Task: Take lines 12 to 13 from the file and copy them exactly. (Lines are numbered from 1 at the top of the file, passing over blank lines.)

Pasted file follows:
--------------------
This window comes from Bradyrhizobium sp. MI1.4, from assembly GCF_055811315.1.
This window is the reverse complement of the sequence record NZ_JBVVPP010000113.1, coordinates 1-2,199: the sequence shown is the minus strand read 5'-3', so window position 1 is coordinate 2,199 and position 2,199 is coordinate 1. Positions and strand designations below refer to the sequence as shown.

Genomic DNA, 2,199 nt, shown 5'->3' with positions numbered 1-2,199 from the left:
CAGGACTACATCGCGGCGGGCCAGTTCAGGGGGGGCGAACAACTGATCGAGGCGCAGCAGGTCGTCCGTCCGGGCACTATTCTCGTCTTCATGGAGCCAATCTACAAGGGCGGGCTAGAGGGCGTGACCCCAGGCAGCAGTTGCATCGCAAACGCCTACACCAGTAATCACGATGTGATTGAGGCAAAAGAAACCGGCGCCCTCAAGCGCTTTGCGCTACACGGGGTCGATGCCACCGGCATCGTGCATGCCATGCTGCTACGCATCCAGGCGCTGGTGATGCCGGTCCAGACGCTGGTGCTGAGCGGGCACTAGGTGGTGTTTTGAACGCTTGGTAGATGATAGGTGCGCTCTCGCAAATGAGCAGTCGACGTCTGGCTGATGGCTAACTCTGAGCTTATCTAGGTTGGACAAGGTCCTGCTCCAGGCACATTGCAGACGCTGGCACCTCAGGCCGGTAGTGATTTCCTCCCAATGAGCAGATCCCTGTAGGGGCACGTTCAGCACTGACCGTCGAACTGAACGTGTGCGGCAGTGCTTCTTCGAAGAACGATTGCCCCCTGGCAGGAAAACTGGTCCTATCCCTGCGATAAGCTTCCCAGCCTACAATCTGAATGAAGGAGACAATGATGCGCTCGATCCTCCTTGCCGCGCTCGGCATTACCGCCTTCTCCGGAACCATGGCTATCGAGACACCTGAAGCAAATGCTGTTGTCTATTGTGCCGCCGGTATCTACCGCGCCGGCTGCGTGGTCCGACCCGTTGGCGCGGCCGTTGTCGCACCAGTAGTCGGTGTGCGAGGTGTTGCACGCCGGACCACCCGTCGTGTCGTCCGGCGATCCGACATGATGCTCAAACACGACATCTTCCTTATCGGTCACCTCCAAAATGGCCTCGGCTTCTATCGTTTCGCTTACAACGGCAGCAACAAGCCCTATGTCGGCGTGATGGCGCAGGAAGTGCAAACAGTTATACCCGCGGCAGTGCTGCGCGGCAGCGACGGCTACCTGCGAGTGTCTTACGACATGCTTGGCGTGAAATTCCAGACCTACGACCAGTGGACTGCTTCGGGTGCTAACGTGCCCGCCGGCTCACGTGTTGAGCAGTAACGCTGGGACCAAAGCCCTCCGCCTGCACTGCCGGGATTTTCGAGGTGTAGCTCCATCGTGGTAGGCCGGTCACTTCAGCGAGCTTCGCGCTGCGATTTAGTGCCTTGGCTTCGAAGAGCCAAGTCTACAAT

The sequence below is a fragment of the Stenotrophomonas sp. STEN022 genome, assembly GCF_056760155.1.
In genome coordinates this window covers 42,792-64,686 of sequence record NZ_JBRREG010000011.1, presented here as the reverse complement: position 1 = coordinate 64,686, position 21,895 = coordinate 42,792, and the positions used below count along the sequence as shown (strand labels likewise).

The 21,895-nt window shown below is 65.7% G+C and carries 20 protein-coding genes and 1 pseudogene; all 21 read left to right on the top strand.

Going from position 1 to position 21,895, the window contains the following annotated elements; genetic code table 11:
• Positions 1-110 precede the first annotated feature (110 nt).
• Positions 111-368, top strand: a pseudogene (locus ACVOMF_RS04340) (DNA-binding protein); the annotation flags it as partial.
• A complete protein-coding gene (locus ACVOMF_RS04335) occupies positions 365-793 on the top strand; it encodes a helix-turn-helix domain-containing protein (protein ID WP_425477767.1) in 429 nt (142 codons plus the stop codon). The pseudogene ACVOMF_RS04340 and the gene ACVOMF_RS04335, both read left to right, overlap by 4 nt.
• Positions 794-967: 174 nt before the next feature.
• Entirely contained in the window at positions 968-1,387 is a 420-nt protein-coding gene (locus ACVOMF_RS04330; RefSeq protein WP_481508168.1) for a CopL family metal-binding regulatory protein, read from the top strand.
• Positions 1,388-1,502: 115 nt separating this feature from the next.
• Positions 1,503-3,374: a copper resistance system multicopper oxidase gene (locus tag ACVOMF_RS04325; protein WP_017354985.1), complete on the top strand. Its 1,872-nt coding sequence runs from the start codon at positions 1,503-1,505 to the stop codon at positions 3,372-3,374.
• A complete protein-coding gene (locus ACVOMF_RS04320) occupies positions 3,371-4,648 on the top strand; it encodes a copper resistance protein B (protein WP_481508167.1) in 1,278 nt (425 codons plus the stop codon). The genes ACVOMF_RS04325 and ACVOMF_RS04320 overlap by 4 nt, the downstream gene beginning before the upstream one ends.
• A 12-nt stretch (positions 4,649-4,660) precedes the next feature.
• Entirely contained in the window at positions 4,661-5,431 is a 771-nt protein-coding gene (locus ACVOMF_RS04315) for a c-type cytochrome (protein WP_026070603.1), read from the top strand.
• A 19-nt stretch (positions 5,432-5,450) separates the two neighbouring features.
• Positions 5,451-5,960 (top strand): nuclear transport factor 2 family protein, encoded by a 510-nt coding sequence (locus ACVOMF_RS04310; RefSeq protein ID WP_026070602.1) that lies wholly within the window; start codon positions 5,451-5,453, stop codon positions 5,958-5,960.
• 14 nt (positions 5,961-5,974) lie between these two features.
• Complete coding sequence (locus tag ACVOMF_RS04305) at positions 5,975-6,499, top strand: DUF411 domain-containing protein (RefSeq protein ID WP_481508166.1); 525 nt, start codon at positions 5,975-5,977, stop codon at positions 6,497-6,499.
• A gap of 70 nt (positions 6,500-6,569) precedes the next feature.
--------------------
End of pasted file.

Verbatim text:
• Positions 794-967: 174 nt before the next feature.
• Entirely contained in the window at positions 968-1,387 is a 420-nt protein-coding gene (locus ACVOMF_RS04330; RefSeq protein WP_481508168.1) for a CopL family metal-binding regulatory protein, read from the top strand.